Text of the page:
Many of us through our live times pick up or drop hobbies. For myself though, my choice of hobbies have remained quite the same. I’ve got four interests / hobbies: debating, music composition, gaming, and photography (the aquarium thing only came into the picture 2 years ago and is still considered a relatively new hobby).
My dad got me my first SLR in 1985 when I was a secondary two boy at ACS. I remembered making the trip down to the Cathay Photo at the old Bras Basah road, and sales uncle showing me how to use the camera. The model was a Nikon FG-20. Photography was a very new thing for me back then, and I remembered pouring over the instruction manual repeatedly, even bringing it to school and on public transportation to read whenever I could. I learnt about aperture control, depth-of-field, centre-weighted exposures and the like.
Not surprisingly too, the photographs I took back then truly sucked, but ironically they’re of immense value today as there aren’t very many pictures of my family at home taken in the 80s. I got more adventurous when I entered ACJC. I remembered bringing the camera to school in my second year, and offering to take portrait shots of all my classmates and friends. I still have all those pictures nicely framed and commented upon in my albums, including a very lovely portrait shot I took for a girl in my class I was interested in (back then OK!!! / *avoids Ling’s death glare*). I remembered saving every penny I could to buy a 70-200 mm Nikkor zoom lens too. The thing cost $400 in 1989. That was a huge sum to me, though as any photo enthusiast will tell you, quality-wise a $400 zoom lens is of the bottom of the barrel variety.
Not long thereafter, I was enlisted into the army, and somehow ended up also as the battalion photographer after I received my posting. Some of the memorable events included running up and down the column during a 40 km road march to take pictures of my unit’s soldiers marching down East Coast, and also taking mug shots of all 700 persons in the battalion for overseas training trips. Several years thereafter in 1995, I completed my Bachelor degree at NTU, and again, took graduation pictures for the fellows who were graduating with me.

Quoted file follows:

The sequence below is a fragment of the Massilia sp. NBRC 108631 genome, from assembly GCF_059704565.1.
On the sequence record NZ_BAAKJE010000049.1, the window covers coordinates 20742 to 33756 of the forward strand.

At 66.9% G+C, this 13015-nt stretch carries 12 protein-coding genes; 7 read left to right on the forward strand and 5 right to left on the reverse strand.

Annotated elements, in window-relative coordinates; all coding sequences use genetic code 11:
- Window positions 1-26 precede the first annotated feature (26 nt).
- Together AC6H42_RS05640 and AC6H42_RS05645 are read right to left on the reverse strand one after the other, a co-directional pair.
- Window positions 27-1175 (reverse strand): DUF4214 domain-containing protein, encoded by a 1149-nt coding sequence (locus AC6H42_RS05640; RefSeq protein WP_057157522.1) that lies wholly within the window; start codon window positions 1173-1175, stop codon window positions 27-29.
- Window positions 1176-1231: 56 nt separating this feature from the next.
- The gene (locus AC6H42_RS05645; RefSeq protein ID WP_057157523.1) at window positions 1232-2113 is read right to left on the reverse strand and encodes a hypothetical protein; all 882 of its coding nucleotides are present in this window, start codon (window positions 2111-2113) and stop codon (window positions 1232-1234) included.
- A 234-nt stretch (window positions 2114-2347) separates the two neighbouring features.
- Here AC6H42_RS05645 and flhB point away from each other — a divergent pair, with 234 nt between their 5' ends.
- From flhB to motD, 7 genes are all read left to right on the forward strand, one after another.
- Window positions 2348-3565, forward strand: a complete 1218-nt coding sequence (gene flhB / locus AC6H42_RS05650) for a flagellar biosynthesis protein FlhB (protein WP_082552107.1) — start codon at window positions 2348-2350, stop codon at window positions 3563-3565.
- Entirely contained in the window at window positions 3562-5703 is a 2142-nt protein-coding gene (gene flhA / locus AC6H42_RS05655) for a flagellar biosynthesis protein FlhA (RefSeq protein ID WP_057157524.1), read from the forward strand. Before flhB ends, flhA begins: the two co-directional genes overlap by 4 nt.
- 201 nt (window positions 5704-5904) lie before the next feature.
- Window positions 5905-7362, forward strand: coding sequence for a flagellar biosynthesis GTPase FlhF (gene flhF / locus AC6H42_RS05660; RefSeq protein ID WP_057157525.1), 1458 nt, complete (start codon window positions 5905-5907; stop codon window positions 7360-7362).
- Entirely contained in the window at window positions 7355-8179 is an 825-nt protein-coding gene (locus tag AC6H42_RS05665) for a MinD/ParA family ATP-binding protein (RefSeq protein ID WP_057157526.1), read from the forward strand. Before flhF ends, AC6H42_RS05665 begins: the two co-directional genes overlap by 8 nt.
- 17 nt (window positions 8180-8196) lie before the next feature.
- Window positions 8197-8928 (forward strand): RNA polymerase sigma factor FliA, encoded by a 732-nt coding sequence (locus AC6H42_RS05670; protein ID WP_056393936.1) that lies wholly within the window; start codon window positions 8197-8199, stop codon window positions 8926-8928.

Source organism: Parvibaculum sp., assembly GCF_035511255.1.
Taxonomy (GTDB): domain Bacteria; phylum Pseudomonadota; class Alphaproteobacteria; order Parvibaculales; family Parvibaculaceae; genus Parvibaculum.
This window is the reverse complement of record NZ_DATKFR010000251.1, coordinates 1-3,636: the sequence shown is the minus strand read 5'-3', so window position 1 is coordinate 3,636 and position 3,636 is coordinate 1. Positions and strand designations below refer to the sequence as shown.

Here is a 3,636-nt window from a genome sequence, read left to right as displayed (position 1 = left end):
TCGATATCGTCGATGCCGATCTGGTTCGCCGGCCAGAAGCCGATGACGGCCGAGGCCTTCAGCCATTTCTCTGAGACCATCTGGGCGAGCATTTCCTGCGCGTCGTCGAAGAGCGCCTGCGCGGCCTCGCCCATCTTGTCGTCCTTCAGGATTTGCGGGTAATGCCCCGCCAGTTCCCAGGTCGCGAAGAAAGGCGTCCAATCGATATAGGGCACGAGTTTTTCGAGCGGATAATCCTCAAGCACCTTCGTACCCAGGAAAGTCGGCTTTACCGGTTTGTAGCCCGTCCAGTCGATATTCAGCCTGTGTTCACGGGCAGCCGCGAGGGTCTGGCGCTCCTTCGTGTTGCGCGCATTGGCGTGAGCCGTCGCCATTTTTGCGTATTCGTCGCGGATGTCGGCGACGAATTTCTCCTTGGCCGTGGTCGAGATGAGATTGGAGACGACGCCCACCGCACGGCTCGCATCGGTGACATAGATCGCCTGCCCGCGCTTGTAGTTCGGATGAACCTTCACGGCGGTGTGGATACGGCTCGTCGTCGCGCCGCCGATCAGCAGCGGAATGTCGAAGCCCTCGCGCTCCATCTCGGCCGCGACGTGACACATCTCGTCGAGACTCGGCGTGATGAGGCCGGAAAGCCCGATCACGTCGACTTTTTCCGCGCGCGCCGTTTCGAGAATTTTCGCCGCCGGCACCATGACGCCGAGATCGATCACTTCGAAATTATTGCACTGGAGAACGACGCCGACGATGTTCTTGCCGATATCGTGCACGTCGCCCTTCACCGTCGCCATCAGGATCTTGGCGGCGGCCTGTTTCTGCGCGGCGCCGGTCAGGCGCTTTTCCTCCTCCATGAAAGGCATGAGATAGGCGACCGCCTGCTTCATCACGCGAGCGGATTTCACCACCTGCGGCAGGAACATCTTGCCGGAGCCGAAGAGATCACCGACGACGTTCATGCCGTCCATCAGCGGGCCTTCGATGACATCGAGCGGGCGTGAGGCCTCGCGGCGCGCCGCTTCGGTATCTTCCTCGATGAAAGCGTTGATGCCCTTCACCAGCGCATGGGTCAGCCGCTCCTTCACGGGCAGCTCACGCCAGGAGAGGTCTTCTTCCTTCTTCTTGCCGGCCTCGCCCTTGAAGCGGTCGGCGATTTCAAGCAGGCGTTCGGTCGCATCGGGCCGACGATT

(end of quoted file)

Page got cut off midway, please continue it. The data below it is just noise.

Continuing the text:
Photography remained throughout then a pretty inconvenient if not expensive hobby, what with having to make frequent trips to the studio. I finally got into digital photography in 1999, picking up my first digital camera in 1999 (a Canon S10) for a horrendous price of $1800. The model was a 2 megapixel machine, and quite innovative for its time. The battery life was awful (it could barely do a few dozen shots before the battery kaput-ed), and Memory CF cards were crazily expensive. But wow, the camera sure was convenient. I could take pictures, see their results on the PC almost instantly, and after the painful initial product purchase, taking pictures cost next to nothing and I got instant gratification each time.:)
Well, 10 years later with several more digital cameras in between, my hands have got all itchy over the last few months to replace my current DSLR, a Konica-Minolta Maxxum 5D. The latter’s a great camera for its time: good noise management, body-based image stabilization that actually works, and it’s been reliable for the several years I’ve owned it. But problems with flash-work, no available battery grip, a very loud shutter that goes “ka-PLAK”, and that Konica-Minolta is no longer in existence (they got absorbed into Sony) have been nudging me into looking for a replacement soon. I’ve got my eye on the Canon 40D, but at its current asking price (body alone is $1.8K – ouch!), I think I’ll have to put it aside for the moment until I strike lottery.
All that said, I actually have a friend – an old student of mine from my Software Engineering class of 1997 actually – who’s also into photography, and she steadfastly refuses to get into digital photography. Never mind the convenience and the minimal cost in taking pictures. Rather, for her, that you can easily take hundreds of shots of one subject at no cost and choose the best one spoils photography. She’d rather experience the thrill of taking only singular shots where decisions of subject composition, framing and exposure control must all be made real-time and got right the first time. And that is absolutely of the old-school love of photography that I have nothing but the most admiration for.